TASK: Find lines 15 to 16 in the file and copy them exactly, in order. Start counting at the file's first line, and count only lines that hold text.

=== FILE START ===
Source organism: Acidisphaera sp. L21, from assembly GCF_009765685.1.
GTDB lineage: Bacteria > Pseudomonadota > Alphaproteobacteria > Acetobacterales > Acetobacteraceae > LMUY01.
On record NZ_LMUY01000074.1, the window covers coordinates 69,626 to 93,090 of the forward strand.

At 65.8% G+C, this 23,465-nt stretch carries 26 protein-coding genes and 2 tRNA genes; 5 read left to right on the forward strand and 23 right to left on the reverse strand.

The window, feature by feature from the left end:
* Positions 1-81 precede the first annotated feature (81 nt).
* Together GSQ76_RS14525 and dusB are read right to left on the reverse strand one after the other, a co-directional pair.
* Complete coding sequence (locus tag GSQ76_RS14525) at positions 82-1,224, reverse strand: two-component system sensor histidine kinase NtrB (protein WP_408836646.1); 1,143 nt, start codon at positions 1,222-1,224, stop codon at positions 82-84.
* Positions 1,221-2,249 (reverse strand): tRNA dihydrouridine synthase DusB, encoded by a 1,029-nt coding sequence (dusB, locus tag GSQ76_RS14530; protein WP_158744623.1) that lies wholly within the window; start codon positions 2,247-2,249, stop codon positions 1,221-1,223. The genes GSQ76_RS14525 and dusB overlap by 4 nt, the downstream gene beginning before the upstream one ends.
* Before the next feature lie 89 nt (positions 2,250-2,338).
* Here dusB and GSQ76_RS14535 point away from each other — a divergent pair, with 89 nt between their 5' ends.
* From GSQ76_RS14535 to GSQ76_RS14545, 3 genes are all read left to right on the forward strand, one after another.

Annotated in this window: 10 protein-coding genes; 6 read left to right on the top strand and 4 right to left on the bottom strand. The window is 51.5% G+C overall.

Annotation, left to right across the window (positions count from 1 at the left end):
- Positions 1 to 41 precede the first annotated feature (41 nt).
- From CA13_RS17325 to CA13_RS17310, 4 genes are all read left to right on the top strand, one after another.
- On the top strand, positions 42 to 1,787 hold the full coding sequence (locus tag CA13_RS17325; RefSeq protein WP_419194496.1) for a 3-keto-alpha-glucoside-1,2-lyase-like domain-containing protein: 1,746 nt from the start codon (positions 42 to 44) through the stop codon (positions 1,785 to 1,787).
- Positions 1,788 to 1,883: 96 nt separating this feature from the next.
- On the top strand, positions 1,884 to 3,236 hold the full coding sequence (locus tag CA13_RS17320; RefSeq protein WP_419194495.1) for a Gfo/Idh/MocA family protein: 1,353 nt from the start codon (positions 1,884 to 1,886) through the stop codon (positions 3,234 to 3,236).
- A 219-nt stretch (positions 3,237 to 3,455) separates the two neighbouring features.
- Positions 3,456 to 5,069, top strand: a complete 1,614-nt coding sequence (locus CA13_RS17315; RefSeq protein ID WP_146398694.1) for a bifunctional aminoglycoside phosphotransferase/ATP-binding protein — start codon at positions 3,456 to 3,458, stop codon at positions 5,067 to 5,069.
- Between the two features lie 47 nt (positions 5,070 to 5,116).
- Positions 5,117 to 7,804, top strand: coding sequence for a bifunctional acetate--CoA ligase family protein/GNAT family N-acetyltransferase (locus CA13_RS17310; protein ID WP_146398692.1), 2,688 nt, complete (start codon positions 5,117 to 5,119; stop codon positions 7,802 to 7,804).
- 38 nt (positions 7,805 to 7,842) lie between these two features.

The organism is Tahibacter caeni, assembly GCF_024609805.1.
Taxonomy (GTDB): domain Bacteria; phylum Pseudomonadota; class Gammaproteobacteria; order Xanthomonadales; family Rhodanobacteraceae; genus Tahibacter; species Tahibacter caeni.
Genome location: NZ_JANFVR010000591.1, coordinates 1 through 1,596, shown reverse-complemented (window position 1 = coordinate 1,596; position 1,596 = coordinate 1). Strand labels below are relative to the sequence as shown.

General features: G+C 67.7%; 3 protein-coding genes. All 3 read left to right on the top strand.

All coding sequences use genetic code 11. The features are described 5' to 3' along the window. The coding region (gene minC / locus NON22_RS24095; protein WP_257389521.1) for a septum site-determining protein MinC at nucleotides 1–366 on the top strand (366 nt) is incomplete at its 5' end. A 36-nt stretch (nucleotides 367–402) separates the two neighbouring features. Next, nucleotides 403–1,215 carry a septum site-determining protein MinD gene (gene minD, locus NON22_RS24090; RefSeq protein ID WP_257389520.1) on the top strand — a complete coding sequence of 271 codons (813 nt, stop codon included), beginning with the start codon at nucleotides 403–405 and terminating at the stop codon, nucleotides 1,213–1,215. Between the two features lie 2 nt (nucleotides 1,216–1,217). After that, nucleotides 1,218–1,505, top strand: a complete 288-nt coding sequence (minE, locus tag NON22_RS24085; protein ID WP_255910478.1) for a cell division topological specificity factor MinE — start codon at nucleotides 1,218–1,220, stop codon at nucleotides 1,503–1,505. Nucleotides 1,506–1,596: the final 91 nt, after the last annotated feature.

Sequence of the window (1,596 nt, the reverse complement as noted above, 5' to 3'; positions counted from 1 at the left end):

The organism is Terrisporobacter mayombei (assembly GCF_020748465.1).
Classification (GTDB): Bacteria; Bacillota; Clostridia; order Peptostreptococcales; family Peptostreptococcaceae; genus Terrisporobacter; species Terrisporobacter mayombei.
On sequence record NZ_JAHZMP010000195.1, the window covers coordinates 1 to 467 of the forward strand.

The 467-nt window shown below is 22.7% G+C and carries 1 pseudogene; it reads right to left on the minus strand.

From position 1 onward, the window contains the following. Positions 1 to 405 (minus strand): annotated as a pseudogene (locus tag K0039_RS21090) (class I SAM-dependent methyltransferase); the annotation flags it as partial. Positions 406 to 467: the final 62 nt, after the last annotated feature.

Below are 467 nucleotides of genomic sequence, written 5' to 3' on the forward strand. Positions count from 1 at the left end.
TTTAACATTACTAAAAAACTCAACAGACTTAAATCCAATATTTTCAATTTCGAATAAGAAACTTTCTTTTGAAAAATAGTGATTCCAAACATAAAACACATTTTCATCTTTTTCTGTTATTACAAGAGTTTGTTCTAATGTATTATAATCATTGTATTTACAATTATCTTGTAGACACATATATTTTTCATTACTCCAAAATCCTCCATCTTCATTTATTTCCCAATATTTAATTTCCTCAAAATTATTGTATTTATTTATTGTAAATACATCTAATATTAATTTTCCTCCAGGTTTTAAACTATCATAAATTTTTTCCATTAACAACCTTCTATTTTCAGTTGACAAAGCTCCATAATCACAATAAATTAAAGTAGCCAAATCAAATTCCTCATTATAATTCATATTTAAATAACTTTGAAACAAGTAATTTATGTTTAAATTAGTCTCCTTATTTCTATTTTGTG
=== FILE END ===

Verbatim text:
- Positions 1 to 41 precede the first annotated feature (41 nt).
- From CA13_RS17325 to CA13_RS17310, 4 genes are all read left to right on the top strand, one after another.